SARS CoV 2 Testing & Research Webinar 31.03.2021

For our March webinar, we discussed CoV 2 Testing & Research and looked at how the new variants will change our approach to diagnosis, researching and tackling Covid-19. This webinar featured presentations by Neil Bentley from cog and ProLabs very own Charlotte Duncan.

You can watch the webinar here.

Understanding Covid-19 disease through sequencing and data integration

Our first presentation was presented by Niel Bently from Cog. Cog is made up of 16 regional university sequencing sites and covers the whole of the UK. It includes the four public health agencies of England, Scotland, Wales and Northern Ireland.

As of March 2021, the Cog network has screened and sequenced 392487 genomes and that’s just the ones that have been uploaded into the climb database. Studies covered by the cog network include:

The HOCI study

The HOCI study is the hospital-onset of infection study, to investigate how implementing real-time genomics can impact on the infection control to prevent spread within hospitals. It is for patients and staff within the hospital and has over 2000 participants in over 15 hospitals. Early results show that rapid sequencing does enable identification of the source of hospital outbreaks in real-time and fast enough to inform changes in infection in control practice and therefore reduce the spread of the virus.

The Vaccination Study

This study is simply to see if healthy people can be protected with vaccines and do, they invoke an immune response.

“It’s been wildly published in the press that the vaccines do work, and they do evoke an immune response obviously its early days and we don’t know how long that response lasts for but the studies are ongoing”

The Genomics Study

The genomics study is a larger study than just SARSCOV2 and it’s been running since 2016 when we were looking at emerging infections within hospitals for example SARS, MERS and Flu variants and the study is to recruit sick people with sepsis and other critical illnesses to try and understand their genomic picture by sequencing both the human genome in the patent and also the viral genome or the microbial genome and linking it to the sequence as well as including metadata for example for example age, sex, postcode, ethnicity etcetera and bringing all that together to look genomicly at the outcomes and if there are any associations with the disease. The study suggests that’s there’s an insight into how the patent and the virus genomicly act together to influence patients and it will help with future outbreaks and with the understanding of why certain people are more prone to disease than others.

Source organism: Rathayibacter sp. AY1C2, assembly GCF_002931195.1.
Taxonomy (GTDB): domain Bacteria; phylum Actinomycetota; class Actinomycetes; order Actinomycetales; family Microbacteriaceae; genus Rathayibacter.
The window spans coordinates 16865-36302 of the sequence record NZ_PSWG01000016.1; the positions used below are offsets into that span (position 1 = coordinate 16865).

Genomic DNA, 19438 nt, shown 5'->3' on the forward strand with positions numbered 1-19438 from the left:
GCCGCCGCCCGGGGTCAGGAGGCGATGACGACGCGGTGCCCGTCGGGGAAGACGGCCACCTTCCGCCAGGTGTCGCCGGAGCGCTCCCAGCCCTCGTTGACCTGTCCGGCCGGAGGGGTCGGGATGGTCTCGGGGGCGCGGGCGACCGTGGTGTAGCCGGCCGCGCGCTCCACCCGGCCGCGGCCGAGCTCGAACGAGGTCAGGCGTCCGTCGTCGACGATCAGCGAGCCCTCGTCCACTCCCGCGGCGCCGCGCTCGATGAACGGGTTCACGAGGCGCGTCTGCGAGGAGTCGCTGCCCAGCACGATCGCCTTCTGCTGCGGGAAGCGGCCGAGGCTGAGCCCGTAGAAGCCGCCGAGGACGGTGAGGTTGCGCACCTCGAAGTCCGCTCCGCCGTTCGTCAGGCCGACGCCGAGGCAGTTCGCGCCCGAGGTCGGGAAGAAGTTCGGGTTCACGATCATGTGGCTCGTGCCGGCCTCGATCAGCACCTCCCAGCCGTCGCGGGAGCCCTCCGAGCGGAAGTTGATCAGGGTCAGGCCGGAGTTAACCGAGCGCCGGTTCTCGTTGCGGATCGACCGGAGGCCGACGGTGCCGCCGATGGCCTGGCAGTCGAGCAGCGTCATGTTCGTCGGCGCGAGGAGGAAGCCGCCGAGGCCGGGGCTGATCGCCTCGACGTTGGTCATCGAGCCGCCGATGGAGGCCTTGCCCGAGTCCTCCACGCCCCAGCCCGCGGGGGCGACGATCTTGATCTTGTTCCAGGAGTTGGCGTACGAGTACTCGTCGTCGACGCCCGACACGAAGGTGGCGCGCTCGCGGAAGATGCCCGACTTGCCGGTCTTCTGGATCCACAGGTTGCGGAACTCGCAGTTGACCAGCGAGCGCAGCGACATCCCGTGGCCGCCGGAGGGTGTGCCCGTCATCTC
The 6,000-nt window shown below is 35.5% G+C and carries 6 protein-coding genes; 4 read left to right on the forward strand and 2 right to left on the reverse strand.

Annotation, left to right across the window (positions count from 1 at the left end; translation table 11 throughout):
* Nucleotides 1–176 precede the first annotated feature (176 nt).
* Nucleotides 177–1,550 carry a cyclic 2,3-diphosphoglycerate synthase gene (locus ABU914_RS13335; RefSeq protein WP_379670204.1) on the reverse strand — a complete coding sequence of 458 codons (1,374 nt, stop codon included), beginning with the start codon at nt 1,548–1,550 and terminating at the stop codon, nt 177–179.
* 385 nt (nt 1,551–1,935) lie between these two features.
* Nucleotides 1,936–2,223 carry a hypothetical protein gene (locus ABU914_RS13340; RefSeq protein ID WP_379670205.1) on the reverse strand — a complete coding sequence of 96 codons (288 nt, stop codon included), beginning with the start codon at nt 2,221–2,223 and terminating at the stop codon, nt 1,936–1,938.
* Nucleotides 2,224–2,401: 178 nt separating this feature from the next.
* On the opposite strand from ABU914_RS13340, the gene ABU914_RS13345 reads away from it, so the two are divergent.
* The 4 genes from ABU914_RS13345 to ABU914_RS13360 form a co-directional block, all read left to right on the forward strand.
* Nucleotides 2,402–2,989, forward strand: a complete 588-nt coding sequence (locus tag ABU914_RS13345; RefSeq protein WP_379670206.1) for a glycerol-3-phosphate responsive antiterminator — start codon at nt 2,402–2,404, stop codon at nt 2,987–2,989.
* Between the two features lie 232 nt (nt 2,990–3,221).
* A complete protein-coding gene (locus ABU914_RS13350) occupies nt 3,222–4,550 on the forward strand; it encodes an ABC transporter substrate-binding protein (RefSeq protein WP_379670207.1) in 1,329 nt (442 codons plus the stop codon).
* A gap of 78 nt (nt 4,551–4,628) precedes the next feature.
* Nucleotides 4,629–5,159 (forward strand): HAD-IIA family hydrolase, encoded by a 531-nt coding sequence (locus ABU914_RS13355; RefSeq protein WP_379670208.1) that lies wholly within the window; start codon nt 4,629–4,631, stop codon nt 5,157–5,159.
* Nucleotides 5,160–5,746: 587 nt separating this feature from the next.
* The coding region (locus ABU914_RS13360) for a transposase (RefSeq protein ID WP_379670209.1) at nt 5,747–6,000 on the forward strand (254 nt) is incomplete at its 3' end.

The REACT Study

The REACT study looks at real-time assessments of community transmissions and this uses home testing techniques to improve our understanding of how the pandemic is progressing across England. It’s the largest population study going at the moment and it involves over 15000 participants each month and the findings provide the government with a better understanding of how the bug works and transmits and the risk associated with different population groups.

The ONS Study

The Office of National Statistics is looking at the population survey and is trying to understand how many people of different age groups in the UK have covid at any one time. You’ll see the difference between the government figures and the ONS studies because as we know with this disease a lot of people are symptomless so it informs the status both within the NHS and possible disease trends and were looking at both the antigen and the antibody in this study and it will be running for a year.

The SIREN Study

The SIREN study looks into the immunity reinfection rates across the whole of the UK to see whether a prior infection protects against any future infection of the virus and what impact is detectable in any antibody in the disease in health care workers and initially, we found that every period of 5 months saw around 83% protection in this group against infection.